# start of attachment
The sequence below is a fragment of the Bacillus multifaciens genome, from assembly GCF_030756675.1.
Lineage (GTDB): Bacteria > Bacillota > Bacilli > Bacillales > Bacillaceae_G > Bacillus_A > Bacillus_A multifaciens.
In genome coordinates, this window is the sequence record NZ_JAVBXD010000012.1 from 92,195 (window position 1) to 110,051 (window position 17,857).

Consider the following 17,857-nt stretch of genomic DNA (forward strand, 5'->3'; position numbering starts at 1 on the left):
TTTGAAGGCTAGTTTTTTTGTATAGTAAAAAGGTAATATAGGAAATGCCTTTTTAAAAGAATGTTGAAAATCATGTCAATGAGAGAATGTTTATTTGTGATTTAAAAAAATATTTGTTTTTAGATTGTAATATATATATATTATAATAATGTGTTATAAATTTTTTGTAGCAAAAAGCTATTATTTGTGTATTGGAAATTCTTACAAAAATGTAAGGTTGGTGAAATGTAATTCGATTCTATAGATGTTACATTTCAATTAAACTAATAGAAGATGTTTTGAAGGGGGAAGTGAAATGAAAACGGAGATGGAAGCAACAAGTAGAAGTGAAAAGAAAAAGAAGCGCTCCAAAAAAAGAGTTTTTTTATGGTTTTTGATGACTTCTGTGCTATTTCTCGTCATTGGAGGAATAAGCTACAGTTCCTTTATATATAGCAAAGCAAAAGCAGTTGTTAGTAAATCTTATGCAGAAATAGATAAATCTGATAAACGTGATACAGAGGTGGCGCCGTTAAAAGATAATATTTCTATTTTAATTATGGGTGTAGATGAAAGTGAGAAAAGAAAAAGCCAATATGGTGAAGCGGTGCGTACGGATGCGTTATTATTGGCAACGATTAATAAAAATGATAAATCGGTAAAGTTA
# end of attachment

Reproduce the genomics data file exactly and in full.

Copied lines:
The sequence below is a fragment of the Bacillus multifaciens genome, from assembly GCF_030756675.1.
Lineage (GTDB): Bacteria > Bacillota > Bacilli > Bacillales > Bacillaceae_G > Bacillus_A > Bacillus_A multifaciens.
In genome coordinates, this window is the sequence record NZ_JAVBXD010000012.1 from 92,195 (window position 1) to 110,051 (window position 17,857).

Consider the following 17,857-nt stretch of genomic DNA (forward strand, 5'->3'; position numbering starts at 1 on the left):
TTTGAAGGCTAGTTTTTTTGTATAGTAAAAAGGTAATATAGGAAATGCCTTTTTAAAAGAATGTTGAAAATCATGTCAATGAGAGAATGTTTATTTGTGATTTAAAAAAATATTTGTTTTTAGATTGTAATATATATATATTATAATAATGTGTTATAAATTTTTTGTAGCAAAAAGCTATTATTTGTGTATTGGAAATTCTTACAAAAATGTAAGGTTGGTGAAATGTAATTCGATTCTATAGATGTTACATTTCAATTAAACTAATAGAAGATGTTTTGAAGGGGGAAGTGAAATGAAAACGGAGATGGAAGCAACAAGTAGAAGTGAAAAGAAAAAGAAGCGCTCCAAAAAAAGAGTTTTTTTATGGTTTTTGATGACTTCTGTGCTATTTCTCGTCATTGGAGGAATAAGCTACAGTTCCTTTATATATAGCAAAGCAAAAGCAGTTGTTAGTAAATCTTATGCAGAAATAGATAAATCTGATAAACGTGATACAGAGGTGGCGCCGTTAAAAGATAATATTTCTATTTTAATTATGGGTGTAGATGAAAGTGAGAAAAGAAAAAGCCAATATGGTGAAGCGGTGCGTACGGATGCGTTATTATTGGCAACGATTAATAAAAATGATAAATCGGTAAAGTTA